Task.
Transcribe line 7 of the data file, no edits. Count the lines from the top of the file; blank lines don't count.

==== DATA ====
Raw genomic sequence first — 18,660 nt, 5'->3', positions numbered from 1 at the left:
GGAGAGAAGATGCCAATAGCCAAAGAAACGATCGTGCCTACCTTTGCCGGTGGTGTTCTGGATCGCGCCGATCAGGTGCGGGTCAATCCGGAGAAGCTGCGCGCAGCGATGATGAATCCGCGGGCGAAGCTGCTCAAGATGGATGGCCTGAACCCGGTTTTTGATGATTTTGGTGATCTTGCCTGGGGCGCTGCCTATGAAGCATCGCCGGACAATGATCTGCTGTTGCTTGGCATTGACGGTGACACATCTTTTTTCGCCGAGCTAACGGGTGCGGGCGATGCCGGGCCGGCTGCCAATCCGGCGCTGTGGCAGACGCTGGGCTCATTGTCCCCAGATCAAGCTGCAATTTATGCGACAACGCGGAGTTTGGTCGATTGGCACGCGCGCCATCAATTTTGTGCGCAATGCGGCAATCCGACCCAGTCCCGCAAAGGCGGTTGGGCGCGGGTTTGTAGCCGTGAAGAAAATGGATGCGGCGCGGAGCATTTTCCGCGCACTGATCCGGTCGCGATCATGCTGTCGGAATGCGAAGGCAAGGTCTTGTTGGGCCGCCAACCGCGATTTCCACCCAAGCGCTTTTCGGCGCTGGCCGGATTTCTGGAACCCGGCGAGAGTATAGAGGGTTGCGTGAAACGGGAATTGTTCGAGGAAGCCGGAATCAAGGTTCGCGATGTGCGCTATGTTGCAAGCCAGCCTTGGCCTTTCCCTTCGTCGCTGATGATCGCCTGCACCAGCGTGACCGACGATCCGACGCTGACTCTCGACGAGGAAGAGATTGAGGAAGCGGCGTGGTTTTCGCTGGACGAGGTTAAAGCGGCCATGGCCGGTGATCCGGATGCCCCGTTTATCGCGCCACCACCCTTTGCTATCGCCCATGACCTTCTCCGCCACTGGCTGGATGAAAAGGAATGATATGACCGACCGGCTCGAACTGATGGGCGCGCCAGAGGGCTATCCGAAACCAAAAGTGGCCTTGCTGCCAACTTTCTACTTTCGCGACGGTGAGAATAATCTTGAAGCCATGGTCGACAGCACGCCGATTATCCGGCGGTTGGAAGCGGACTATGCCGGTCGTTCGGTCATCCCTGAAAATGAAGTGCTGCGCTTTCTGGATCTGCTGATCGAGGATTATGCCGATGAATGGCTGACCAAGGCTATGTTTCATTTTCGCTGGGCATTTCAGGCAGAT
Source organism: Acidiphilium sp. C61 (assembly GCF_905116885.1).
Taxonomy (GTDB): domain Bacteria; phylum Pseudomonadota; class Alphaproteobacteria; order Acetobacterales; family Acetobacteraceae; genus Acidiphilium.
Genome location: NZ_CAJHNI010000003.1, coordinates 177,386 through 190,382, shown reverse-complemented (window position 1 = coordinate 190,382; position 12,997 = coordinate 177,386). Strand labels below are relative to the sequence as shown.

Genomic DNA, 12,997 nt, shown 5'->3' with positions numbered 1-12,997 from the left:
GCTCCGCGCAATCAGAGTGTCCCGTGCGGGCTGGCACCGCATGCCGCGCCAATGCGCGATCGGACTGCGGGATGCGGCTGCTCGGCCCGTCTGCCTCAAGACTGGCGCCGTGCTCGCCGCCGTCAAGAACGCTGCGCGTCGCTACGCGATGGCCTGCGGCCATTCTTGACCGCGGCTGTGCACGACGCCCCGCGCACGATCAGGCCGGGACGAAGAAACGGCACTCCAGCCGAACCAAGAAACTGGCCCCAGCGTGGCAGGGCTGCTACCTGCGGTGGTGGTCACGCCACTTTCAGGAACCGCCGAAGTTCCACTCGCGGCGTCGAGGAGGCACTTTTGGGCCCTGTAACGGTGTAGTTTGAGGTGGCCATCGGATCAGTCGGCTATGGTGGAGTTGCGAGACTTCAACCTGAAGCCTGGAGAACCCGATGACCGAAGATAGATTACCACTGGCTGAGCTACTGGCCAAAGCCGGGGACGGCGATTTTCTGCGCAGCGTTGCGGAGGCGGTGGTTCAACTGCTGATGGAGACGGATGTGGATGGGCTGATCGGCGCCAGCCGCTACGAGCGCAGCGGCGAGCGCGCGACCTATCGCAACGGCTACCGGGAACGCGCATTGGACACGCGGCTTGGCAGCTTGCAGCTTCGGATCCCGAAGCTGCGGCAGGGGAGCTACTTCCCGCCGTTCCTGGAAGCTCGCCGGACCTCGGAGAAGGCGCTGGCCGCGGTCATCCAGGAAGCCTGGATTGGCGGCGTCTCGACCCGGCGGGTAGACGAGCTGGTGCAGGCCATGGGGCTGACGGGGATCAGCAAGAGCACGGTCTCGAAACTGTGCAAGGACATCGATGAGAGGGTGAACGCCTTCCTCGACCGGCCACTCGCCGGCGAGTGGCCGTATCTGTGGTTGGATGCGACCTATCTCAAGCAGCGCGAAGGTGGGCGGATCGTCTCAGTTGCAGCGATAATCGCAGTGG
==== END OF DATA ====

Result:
GCTCCGCGCAATCAGAGTGTCCCGTGCGGGCTGGCACCGCATGCCGCGCCAATGCGCGATCGGACTGCGGGATGCGGCTGCTCGGCCCGTCTGCCTCAAGACTGGCGCCGTGCTCGCCGCCGTCAAGAACGCTGCGCGTCGCTACGCGATGGCCTGCGGCCATTCTTGACCGCGGCTGTGCACGACGCCCCGCGCACGATCAGGCCGGGACGAAGAAACGGCACTCCAGCCGAACCAAGAAACTGGCCCCAGCGTGGCAGGGCTGCTACCTGCGGTGGTGGTCACGCCACTTTCAGGAACCGCCGAAGTTCCACTCGCGGCGTCGAGGAGGCACTTTTGGGCCCTGTAACGGTGTAGTTTGAGGTGGCCATCGGATCAGTCGGCTATGGTGGAGTTGCGAGACTTCAACCTGAAGCCTGGAGAACCCGATGACCGAAGATAGATTACCACTGGCTGAGCTACTGGCCAAAGCCGGGGACGGCGATTTTCTGCGCAGCGTTGCGGAGGCGGTGGTTCAACTGCTGATGGAGACGGATGTGGATGGGCTGATCGGCGCCAGCCGCTACGAGCGCAGCGGCGAGCGCGCGACCTATCGCAACGGCTACCGGGAACGCGCATTGGACACGCGGCTTGGCAGCTTGCAGCTTCGGATCCCGAAGCTGCGGCAGGGGAGCTACTTCCCGCCGTTCCTGGAAGCTCGCCGGACCTCGGAGAAGGCGCTGGCCGCGGTCATCCAGGAAGCCTGGATTGGCGGCGTCTCGACCCGGCGGGTAGACGAGCTGGTGCAGGCCATGGGGCTGACGGGGATCAGCAAGAGCACGGTCTCGAAACTGTGCAAGGACATCGATGAGAGGGTGAACGCCTTCCTCGACCGGCCACTCGCCGGCGAGTGGCCGTATCTGTGGTTGGATGCGACCTATCTCAAGCAGCGCGAAGGTGGGCGGATCGTCTCAGTTGCAGCGATAATCGCAGTGG